Many organizations have not formally spelled out a set of expectations for what makes suppliers strategic, how such suppliers will be managed differently, and what suppliers must deliver in return to maintain their strategic status.
Furthermore, in many organizations, asking 10 individuals to name the strategic suppliers will yield 10 different answers. As a result, many organizations manage strategic and non-strategic suppliers in an undifferentiated fashion, resulting in too much time wasted on non-strategic suppliers while little strategic value is derived from strategic relationships.
Companies should manage suppliers vs. In the absence of a clear set of supplier management processes and roles in the organization, suppliers are often able to set the agenda and canvass the organization to build business. Major supplier relationships tend to have multiple facets and touch points — operational, contractual, financial, executive-to-executive, etc.
While the organization can gain value from consolidating business with key suppliers and forming strategic, multi-faceted relationships, such relationships should be defined in a structured transparent manner rather than through a free-for-all sales frenzy, that can distract many individuals across the organization, consume a lot of time, and lead to poor procurement choices.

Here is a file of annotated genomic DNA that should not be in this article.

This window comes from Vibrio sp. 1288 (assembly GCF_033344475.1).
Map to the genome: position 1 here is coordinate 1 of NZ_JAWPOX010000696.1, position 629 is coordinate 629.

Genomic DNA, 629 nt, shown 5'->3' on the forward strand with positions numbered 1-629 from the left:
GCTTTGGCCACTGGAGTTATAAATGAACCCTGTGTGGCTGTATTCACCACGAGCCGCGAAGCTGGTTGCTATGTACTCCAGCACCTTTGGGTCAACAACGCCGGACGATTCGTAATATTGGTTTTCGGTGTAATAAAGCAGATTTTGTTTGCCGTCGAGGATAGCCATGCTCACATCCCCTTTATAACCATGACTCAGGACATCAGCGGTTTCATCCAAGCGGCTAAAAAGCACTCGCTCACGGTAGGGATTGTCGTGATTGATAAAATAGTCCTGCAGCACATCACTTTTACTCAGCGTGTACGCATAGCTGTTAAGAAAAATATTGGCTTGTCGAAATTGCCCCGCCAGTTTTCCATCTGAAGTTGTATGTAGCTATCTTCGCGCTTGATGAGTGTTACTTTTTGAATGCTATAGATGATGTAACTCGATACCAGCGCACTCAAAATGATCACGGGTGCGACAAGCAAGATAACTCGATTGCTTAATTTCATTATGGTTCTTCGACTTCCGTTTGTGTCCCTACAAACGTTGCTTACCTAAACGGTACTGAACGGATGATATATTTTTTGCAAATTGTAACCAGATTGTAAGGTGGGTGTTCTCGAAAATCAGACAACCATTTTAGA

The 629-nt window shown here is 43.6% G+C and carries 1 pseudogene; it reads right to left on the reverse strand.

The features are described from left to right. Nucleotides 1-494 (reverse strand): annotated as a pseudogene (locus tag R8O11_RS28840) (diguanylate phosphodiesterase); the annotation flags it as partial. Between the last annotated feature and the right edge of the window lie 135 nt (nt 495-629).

While initial aggressive sourcing in a category has for many companies yielded dramatic savings and other benefits, sustaining those benefits and attaining further reductions can be difficult without effective SRM.
However, re-sourcing categories where significant savings have already extracted often yields disappointing returns and often has a very poor ROI.
This is because once spend is consolidated, specs rationalized, excess supplier profit margins removed, and work offshored where applicablesourcing offers little on-going opportunity. In order to unlock the next layer of savings, companies are finding that they must address the structural and process inefficiencies in supplier relationships and collaborate with suppliers to improve joint capabilities.
SAP SRM - Supplier Relationship Management - SCN Wiki
Employees are not equipped with supplier management skills and knowledge: Procurement brings to bear resources with transactional or sourcing skill sets, operations brings to bear resources with functional and people management skills — none are a good fit for day-to-day supplier management.
In most organizations, the personnel responsible for on-going supplier management are the same individuals who drove strategic sourcing and those who managed internal functional departments before they were outsourced. In both cases, such individuals often lack both the knowledge and the skills required to manage supplier relationships effectively.
Procurement personnel are trained in sourcing methodologies, negotiation, and other procurement skills. Operational personnel have a deep functional understanding and can be excellent people managers; however, they often lack the understanding of procurement best practices.